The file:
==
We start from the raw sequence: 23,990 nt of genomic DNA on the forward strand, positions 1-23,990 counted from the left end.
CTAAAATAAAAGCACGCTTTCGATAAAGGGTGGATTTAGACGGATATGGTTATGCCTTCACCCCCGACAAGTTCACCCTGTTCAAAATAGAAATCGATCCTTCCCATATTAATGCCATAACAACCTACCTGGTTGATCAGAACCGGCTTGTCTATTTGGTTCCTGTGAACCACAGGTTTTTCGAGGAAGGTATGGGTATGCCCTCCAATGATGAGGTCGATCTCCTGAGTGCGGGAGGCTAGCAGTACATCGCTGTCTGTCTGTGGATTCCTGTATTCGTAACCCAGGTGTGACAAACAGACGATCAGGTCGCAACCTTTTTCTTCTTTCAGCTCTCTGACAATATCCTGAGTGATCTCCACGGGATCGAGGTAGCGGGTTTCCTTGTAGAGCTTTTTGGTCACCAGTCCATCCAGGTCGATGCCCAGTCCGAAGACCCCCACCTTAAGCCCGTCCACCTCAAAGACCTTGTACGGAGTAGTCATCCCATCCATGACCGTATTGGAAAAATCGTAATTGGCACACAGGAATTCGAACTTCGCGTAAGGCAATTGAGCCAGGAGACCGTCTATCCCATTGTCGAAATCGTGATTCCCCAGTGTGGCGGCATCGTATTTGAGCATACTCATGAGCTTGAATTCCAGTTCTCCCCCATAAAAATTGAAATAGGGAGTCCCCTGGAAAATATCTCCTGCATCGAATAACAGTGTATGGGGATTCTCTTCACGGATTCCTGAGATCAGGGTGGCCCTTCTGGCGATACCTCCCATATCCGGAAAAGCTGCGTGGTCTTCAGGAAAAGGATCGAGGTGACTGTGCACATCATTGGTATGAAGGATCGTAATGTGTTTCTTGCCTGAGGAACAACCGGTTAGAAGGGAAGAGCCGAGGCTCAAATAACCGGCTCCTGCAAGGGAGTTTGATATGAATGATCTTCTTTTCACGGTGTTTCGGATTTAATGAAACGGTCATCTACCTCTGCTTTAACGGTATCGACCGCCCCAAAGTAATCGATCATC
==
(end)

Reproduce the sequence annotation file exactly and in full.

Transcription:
We start from the raw sequence: 23,990 nt of genomic DNA on the forward strand, positions 1-23,990 counted from the left end.
CTAAAATAAAAGCACGCTTTCGATAAAGGGTGGATTTAGACGGATATGGTTATGCCTTCACCCCCGACAAGTTCACCCTGTTCAAAATAGAAATCGATCCTTCCCATATTAATGCCATAACAACCTACCTGGTTGATCAGAACCGGCTTGTCTATTTGGTTCCTGTGAACCACAGGTTTTTCGAGGAAGGTATGGGTATGCCCTCCAATGATGAGGTCGATCTCCTGAGTGCGGGAGGCTAGCAGTACATCGCTGTCTGTCTGTGGATTCCTGTATTCGTAACCCAGGTGTGACAAACAGACGATCAGGTCGCAACCTTTTTCTTCTTTCAGCTCTCTGACAATATCCTGAGTGATCTCCACGGGATCGAGGTAGCGGGTTTCCTTGTAGAGCTTTTTGGTCACCAGTCCATCCAGGTCGATGCCCAGTCCGAAGACCCCCACCTTAAGCCCGTCCACCTCAAAGACCTTGTACGGAGTAGTCATCCCATCCATGACCGTATTGGAAAAATCGTAATTGGCACACAGGAATTCGAACTTCGCGTAAGGCAATTGAGCCAGGAGACCGTCTATCCCATTGTCGAAATCGTGATTCCCCAGTGTGGCGGCATCGTATTTGAGCATACTCATGAGCTTGAATTCCAGTTCTCCCCCATAAAAATTGAAATAGGGAGTCCCCTGGAAAATATCTCCTGCATCGAATAACAGTGTATGGGGATTCTCTTCACGGATTCCTGAGATCAGGGTGGCCCTTCTGGCGATACCTCCCATATCCGGAAAAGCTGCGTGGTCTTCAGGAAAAGGATCGAGGTGACTGTGCACATCATTGGTATGAAGGATCGTAATGTGTTTCTTGCCTGAGGAACAACCGGTTAGAAGGGAAGAGCCGAGGCTCAAATAACCGGCTCCTGCAAGGGAGTTTGATATGAATGATCTTCTTTTCACGGTGTTTCGGATTTAATGAAACGGTCATCTACCTCTGCTTTAACGGTATCGACCGCCCCAAAGTAATCGATCATC